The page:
Former Scholarship Recipient Inspires Girls to Win On and Off the Court
Thursday, April 9, 2020
Applications for Sealaska’s scholarships close on April 15th! A scholarship can be a tremendous source of support. Over the course of the next week, we’ll bring you stories of former scholarship recipients who are pursuing great careers and making a difference in our communities. For more information on scholarships and how to apply, go to the shareholder portal MySealaska.com or Sealaska Heritage Institute.
From her first season playing basketball at age 8, Karli Brakes was hooked. Now she’s taking her lifelong love of the game and using it to help other young women identify their goals and chart positive futures.
Brakes, who is Tlingit Eagle of the Kaagwaantaan (Wolf) Clan, was a Sealaska scholarship recipient. She once excelled as a point guard in Juneau but after three years of collegiate play, she’s back in Alaska, coaching the Anchorage Christian Schools junior high girls team and serving as assistant to Head Coach Chad Dyson on the high school girls varsity team.
Brakes said she got her start in basketball because her parents pushed her to try everything Juneau had to offer as a kid — soccer, gymnastics, dance, swimming and more. But when she reached middle school, she decided to focus on just basketball and soccer, and her focus, hard work and natural talent paved the way to three years of college basketball play.
“For some reason, even though I’m one of the smallest girls, it just came a little more natural to me,” said Brakes, who cited her height at 5 feet 1.5 inches (she rounds up to 5 feet 2 inches on rosters).
Brakes describes herself as a traditional, old-school point guard — the kind who is on the floor to make plays and pass to their teammates, not necessarily to rack up points themselves. The mentality of putting team over self isn’t as common in what is now a flashier basketball era, but it does serve her well as coach.
Brakes was inspired by Dyson’s approach with the high school girls — asking them to identify goals for basketball and life, and pushing them to investigate schools and figure out how to reach their goals. In her own life, Brakes said, basketball and scholarship support enabled her to graduate debt-free and start her professional life on solid financial footing.
Brakes played at Peninsula College in Port Angeles, Washington, for two years and earned an associate degree before moving to play at Lethbridge College in Lethbridge, Alberta.
Because she didn’t have Canadian citizenship, though, she was unable to work. And although her tuition was covered, she still needed money for living expenses and had few options for getting it. After a year, she returned to Alaska to finish her degree with a laser-like focus on balancing work and school. Basketball fell off the list of priorities as she worked two jobs and attended the University of Alaska Anchorage full-time to earn her bachelor’s degree in business management with a minor in economics in 2016.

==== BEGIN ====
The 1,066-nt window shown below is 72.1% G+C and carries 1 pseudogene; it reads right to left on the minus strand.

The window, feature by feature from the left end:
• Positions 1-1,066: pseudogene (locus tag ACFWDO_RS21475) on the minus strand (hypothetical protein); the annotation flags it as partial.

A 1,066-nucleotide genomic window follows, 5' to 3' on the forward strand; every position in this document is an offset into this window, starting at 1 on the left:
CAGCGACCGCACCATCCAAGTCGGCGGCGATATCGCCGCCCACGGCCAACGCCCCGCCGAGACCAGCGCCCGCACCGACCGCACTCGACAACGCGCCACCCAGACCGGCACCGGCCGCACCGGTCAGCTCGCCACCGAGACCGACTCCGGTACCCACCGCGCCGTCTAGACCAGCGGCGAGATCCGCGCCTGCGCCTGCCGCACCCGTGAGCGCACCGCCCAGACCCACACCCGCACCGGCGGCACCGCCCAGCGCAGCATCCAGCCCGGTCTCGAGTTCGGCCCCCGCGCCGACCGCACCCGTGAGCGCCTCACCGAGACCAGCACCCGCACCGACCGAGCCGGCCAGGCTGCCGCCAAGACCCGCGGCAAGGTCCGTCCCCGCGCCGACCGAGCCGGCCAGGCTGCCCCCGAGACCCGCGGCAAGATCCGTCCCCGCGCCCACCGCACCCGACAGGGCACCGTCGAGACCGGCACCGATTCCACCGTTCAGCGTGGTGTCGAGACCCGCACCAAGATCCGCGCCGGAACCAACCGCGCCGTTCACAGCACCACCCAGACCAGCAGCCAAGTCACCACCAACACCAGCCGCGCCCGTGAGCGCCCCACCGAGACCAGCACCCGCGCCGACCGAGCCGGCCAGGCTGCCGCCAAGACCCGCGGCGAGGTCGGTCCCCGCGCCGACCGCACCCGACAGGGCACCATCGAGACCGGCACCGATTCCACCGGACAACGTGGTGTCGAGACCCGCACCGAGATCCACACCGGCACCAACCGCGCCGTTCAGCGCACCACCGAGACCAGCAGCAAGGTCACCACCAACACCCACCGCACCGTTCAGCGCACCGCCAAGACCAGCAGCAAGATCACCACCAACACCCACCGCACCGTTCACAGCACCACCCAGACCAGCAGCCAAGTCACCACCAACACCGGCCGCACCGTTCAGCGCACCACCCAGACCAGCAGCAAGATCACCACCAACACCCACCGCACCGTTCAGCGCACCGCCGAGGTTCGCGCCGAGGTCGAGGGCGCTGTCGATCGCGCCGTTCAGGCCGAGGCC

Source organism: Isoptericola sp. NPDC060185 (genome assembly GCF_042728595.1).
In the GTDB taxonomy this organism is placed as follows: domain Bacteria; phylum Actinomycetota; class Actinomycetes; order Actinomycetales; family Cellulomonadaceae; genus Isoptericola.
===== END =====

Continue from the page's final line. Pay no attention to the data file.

After she got her current job as a public outreach coordinator for the Pebble Partnership, she finally had some free time on her hands and immediately started looking for an opportunity to renew her involvement with the sport she loves.
Although the first season was a “building season” for Brakes’ ACS junior high team, she’s excited about the possibility to help shape the lives of these young women.
“I’m really grateful to be participating in something that has molded my life,” Brakes said. “I hope I can make even the slightest impression on these young women, to help them see that they can be in any industry they want, or be involved in a controversial project that people aren’t always rooting for; and the bonds with your teammates you’ll carry for the rest of your life. If I can be any part of that, I feel like I’m giving back.”
Brakes said she wanted to encourage shareholders and descendants in high school or even earlier to take the time to look for scholarships and start thinking about their futures.
“It’s 100% worth it — every minute you put toward looking into the resources available to you,” she said. “Sealaska is a great opportunity for anyone looking to graduate and pursue their dreams without a lot of the setbacks a lot of people have to go through. It’s never too early to start planning when you have even the slightest idea what you want to do in life.”
April 15, 2020: Final deadline to submit all scholarship application materials
More information is available at the shareholder portal at MySealaska.com and Sealaska Heritage Institute also has information on our scholarships and others, including the Preparing Indigenous Teachers and Administrators for Alaska Schools (PITAAS) program.
Did you know?
- Since last year, part-time students are now eligible for scholarships.
- Scholarships are awarded to students enrolled at vocational and technical schools, graduate schools, four-year colleges and other types of post-secondary programs.
- Scholarships are funded by Sealaska and administered by Sealaska Heritage Institute.
- Descendants are eligible to apply — not just shareholders.
Calling all former Sealaska scholarship recipients!
Are you a former scholarship recipient? Or do you know someone who is? We want to hear from you! Reach out at firstname.lastname@example.org and let us know how education has shaped your journey. Be sure to include a photo!